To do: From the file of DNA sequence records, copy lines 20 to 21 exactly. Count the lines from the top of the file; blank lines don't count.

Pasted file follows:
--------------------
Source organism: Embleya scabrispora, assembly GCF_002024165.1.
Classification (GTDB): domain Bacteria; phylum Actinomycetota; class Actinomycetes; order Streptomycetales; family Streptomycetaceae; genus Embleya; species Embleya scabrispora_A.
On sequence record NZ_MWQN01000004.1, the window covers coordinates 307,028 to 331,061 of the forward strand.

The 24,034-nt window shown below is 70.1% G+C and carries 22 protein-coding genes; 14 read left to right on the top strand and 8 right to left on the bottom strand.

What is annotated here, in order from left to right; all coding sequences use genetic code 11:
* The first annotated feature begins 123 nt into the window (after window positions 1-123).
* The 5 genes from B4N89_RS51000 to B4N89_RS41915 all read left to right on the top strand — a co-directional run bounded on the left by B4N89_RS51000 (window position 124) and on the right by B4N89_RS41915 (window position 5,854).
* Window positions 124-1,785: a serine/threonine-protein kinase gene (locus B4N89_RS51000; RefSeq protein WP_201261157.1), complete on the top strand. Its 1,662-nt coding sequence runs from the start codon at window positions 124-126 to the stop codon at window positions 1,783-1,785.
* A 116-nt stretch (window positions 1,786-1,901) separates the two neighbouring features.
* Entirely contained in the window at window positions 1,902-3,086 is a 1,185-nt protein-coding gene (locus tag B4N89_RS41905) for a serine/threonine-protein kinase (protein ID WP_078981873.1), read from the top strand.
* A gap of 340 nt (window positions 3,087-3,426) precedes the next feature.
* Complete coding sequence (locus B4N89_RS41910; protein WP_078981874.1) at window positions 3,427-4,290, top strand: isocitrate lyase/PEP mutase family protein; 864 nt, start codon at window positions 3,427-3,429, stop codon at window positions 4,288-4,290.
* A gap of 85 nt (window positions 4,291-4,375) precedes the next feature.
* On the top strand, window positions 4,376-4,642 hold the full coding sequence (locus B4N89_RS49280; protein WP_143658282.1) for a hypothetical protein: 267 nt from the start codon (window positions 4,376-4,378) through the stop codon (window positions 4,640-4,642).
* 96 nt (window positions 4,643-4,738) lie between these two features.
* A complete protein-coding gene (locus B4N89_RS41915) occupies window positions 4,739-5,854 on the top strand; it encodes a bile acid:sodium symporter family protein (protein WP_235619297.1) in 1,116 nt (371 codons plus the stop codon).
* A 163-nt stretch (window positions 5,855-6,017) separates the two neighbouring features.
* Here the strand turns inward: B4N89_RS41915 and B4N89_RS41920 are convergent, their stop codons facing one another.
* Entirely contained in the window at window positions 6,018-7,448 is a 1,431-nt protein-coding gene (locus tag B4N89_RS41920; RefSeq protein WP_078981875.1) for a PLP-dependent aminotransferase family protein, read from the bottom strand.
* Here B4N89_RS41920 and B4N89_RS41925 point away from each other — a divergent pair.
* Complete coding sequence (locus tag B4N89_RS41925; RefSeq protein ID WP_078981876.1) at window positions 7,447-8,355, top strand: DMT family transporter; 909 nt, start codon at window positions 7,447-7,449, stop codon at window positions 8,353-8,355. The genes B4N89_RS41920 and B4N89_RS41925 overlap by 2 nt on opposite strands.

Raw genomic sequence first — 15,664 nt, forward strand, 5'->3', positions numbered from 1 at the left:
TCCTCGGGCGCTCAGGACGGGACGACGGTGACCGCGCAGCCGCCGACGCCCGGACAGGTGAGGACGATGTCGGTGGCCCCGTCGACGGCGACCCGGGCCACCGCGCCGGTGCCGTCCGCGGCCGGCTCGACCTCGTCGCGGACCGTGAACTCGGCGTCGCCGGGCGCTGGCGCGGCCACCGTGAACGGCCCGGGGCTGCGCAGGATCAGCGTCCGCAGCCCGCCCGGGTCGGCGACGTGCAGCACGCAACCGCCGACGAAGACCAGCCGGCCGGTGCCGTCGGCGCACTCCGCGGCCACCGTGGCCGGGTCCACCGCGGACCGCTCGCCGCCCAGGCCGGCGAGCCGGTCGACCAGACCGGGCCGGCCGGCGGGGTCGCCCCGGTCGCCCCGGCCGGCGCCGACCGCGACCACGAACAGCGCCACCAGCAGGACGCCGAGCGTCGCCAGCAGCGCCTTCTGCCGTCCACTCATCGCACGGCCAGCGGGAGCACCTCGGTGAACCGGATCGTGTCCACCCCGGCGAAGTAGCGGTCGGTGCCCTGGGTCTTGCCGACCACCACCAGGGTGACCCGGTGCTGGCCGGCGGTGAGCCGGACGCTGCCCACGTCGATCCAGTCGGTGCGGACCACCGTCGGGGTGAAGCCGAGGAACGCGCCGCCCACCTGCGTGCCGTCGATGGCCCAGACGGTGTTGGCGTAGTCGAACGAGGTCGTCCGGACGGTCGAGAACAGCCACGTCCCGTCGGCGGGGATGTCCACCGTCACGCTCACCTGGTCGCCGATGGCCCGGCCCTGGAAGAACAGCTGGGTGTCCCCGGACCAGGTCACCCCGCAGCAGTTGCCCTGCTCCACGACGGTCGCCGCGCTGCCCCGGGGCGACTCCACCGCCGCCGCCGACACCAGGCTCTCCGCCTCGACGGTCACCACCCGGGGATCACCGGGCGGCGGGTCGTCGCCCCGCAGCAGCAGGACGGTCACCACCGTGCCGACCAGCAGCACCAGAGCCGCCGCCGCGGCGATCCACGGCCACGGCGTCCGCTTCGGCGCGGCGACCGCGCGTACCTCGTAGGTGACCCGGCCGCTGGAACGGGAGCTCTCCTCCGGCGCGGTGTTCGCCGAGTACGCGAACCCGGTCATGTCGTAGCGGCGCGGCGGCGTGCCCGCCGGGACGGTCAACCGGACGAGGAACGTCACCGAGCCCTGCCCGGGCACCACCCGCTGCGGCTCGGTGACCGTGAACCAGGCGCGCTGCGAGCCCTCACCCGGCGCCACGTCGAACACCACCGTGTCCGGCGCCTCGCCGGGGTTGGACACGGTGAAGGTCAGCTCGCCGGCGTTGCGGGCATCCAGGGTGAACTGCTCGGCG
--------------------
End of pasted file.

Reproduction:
* Here B4N89_RS41920 and B4N89_RS41925 point away from each other — a divergent pair.
* Complete coding sequence (locus tag B4N89_RS41925; RefSeq protein ID WP_078981876.1) at window positions 7,447-8,355, top strand: DMT family transporter; 909 nt, start codon at window positions 7,447-7,449, stop codon at window positions 8,353-8,355. The genes B4N89_RS41920 and B4N89_RS41925 overlap by 2 nt on opposite strands.